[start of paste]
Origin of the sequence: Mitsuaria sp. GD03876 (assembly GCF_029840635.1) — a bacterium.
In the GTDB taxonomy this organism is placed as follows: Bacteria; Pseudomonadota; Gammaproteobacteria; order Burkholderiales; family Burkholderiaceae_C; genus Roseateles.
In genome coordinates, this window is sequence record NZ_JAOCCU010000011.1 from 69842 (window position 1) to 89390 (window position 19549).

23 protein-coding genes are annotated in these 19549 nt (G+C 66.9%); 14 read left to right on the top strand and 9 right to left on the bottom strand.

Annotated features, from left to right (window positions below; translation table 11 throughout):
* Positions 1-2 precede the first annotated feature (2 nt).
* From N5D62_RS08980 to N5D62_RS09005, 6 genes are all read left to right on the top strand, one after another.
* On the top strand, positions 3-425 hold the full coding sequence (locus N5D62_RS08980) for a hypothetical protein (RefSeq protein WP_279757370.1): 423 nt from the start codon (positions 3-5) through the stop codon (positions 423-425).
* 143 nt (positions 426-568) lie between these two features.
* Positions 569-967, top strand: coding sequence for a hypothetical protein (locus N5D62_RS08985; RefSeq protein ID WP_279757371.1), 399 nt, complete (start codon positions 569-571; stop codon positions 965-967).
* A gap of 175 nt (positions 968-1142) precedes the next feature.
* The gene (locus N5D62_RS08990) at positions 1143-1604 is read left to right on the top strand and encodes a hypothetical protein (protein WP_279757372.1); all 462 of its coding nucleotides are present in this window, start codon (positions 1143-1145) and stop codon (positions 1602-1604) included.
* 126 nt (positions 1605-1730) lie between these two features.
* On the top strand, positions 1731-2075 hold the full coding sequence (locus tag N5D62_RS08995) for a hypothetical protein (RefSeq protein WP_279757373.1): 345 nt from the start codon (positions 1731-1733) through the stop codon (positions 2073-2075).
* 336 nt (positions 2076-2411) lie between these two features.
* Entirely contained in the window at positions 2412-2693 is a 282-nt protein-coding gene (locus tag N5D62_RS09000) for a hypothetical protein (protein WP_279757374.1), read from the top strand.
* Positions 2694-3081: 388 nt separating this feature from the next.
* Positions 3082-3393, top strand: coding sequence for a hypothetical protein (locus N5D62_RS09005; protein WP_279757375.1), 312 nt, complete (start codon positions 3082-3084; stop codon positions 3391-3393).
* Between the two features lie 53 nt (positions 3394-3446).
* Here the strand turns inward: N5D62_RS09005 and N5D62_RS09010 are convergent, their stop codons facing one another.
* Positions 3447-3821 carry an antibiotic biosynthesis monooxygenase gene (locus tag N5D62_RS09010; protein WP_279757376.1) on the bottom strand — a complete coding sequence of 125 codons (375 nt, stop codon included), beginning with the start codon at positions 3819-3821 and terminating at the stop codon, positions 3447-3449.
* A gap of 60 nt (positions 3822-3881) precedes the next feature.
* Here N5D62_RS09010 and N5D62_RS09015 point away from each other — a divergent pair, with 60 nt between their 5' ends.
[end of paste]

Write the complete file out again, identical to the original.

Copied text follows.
Origin of the sequence: Mitsuaria sp. GD03876 (assembly GCF_029840635.1) — a bacterium.
In the GTDB taxonomy this organism is placed as follows: Bacteria; Pseudomonadota; Gammaproteobacteria; order Burkholderiales; family Burkholderiaceae_C; genus Roseateles.
In genome coordinates, this window is sequence record NZ_JAOCCU010000011.1 from 69842 (window position 1) to 89390 (window position 19549).

23 protein-coding genes are annotated in these 19549 nt (G+C 66.9%); 14 read left to right on the top strand and 9 right to left on the bottom strand.

Annotated features, from left to right (window positions below; translation table 11 throughout):
* Positions 1-2 precede the first annotated feature (2 nt).
* From N5D62_RS08980 to N5D62_RS09005, 6 genes are all read left to right on the top strand, one after another.
* On the top strand, positions 3-425 hold the full coding sequence (locus N5D62_RS08980) for a hypothetical protein (RefSeq protein WP_279757370.1): 423 nt from the start codon (positions 3-5) through the stop codon (positions 423-425).
* 143 nt (positions 426-568) lie between these two features.
* Positions 569-967, top strand: coding sequence for a hypothetical protein (locus N5D62_RS08985; RefSeq protein ID WP_279757371.1), 399 nt, complete (start codon positions 569-571; stop codon positions 965-967).
* A gap of 175 nt (positions 968-1142) precedes the next feature.
* The gene (locus N5D62_RS08990) at positions 1143-1604 is read left to right on the top strand and encodes a hypothetical protein (protein WP_279757372.1); all 462 of its coding nucleotides are present in this window, start codon (positions 1143-1145) and stop codon (positions 1602-1604) included.
* 126 nt (positions 1605-1730) lie between these two features.
* On the top strand, positions 1731-2075 hold the full coding sequence (locus tag N5D62_RS08995) for a hypothetical protein (RefSeq protein WP_279757373.1): 345 nt from the start codon (positions 1731-1733) through the stop codon (positions 2073-2075).
* 336 nt (positions 2076-2411) lie between these two features.
* Entirely contained in the window at positions 2412-2693 is a 282-nt protein-coding gene (locus tag N5D62_RS09000) for a hypothetical protein (protein WP_279757374.1), read from the top strand.
* Positions 2694-3081: 388 nt separating this feature from the next.
* Positions 3082-3393, top strand: coding sequence for a hypothetical protein (locus N5D62_RS09005; protein WP_279757375.1), 312 nt, complete (start codon positions 3082-3084; stop codon positions 3391-3393).
* Between the two features lie 53 nt (positions 3394-3446).
* Here the strand turns inward: N5D62_RS09005 and N5D62_RS09010 are convergent, their stop codons facing one another.
* Positions 3447-3821 carry an antibiotic biosynthesis monooxygenase gene (locus tag N5D62_RS09010; protein WP_279757376.1) on the bottom strand — a complete coding sequence of 125 codons (375 nt, stop codon included), beginning with the start codon at positions 3819-3821 and terminating at the stop codon, positions 3447-3449.
* A gap of 60 nt (positions 3822-3881) precedes the next feature.
* Here N5D62_RS09010 and N5D62_RS09015 point away from each other — a divergent pair, with 60 nt between their 5' ends.